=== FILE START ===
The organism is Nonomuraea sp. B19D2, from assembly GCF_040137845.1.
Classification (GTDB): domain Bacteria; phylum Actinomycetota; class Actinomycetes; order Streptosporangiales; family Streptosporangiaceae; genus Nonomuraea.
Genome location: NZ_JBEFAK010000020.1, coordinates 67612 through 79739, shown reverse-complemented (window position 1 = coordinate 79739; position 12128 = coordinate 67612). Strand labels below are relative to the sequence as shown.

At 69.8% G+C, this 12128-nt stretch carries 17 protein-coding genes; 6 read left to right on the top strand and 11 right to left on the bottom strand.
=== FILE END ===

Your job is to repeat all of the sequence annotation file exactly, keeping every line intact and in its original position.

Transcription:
The organism is Nonomuraea sp. B19D2, from assembly GCF_040137845.1.
Classification (GTDB): domain Bacteria; phylum Actinomycetota; class Actinomycetes; order Streptosporangiales; family Streptosporangiaceae; genus Nonomuraea.
Genome location: NZ_JBEFAK010000020.1, coordinates 67612 through 79739, shown reverse-complemented (window position 1 = coordinate 79739; position 12128 = coordinate 67612). Strand labels below are relative to the sequence as shown.

At 69.8% G+C, this 12128-nt stretch carries 17 protein-coding genes; 6 read left to right on the top strand and 11 right to left on the bottom strand.